“But Back in the Day… It was Impossible for a Man to Make Breakfast”

I’ve already made a few posts regarding my observations on the experiences of women in rural Morocco, but I’ve come to the conclusion that it might serve me to take a break from writing second-hand analyses of their situation. Instead, I want to let their own words take center stage. Here is my first interview, hopefully there will be more to come. 

Continue reading ““But Back in the Day… It was Impossible for a Man to Make Breakfast””


The Case for Early Marriage

In the States, we tend to see the existence of child brides as an indicator of backwardness of a culture. Many of us have this hackneyed stereotype in our minds of a 15 year old being forced by her parents to marry a strange and cruel older man. And while this does happen in the world, and far too often, I want to add texture and depth to the image of the child bride. I want to dig into the incentives which cause many young women to not only agree to marriage, but to seek it out for themselves.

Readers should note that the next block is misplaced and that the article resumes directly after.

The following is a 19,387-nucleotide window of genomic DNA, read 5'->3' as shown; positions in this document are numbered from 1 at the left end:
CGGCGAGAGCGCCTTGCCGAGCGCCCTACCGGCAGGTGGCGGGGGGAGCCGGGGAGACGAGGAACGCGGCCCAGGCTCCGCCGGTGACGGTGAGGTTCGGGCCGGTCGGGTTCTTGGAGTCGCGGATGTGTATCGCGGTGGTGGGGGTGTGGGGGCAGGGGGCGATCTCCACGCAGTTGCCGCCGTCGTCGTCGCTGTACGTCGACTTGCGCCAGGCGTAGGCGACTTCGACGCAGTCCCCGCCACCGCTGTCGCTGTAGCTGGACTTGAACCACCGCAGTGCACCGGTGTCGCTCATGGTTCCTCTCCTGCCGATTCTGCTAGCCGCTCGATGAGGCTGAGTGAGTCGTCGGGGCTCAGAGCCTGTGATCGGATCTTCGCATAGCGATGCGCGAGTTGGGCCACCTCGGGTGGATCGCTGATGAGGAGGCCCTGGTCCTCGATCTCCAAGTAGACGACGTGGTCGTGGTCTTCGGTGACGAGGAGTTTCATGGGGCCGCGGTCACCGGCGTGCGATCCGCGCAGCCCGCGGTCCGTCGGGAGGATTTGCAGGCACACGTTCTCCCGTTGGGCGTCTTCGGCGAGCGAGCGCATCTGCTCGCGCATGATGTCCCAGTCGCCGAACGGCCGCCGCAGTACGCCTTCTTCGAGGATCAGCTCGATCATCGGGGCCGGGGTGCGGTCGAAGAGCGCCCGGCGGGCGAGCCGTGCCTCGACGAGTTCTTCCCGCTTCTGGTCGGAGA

In Morocco, as of 2004, one legally must be of at least 18 years to marry, but unfortunately, this law hasn’t done much to stop the practice of early marriage. According to UNICEF’s “State of the World’s Children,” about 16% of girls in Morocco are married before the age of 18.  While it’s hard to know the accuracy of these statistics, from the slice of the country that I’ve experienced, 16% seems about right. In fact, at the very first and only wedding I’ve been to here, the bride was only sixteen, and no one seemed to blink an eye.

Please take my following observations with a grain of salt, as they certainly cannot contain the whole picture. I have by no means seen the whole country, and am well aware that circumstances vary widely between the countryside and the cities, and the north and the south. Also, with language and cultural barriers, I am aware that it is impossible for me to understand such a complex situation completely. Here are what I see to be the reasons that inspire girls to marry young:

Continue reading “The Case for Early Marriage”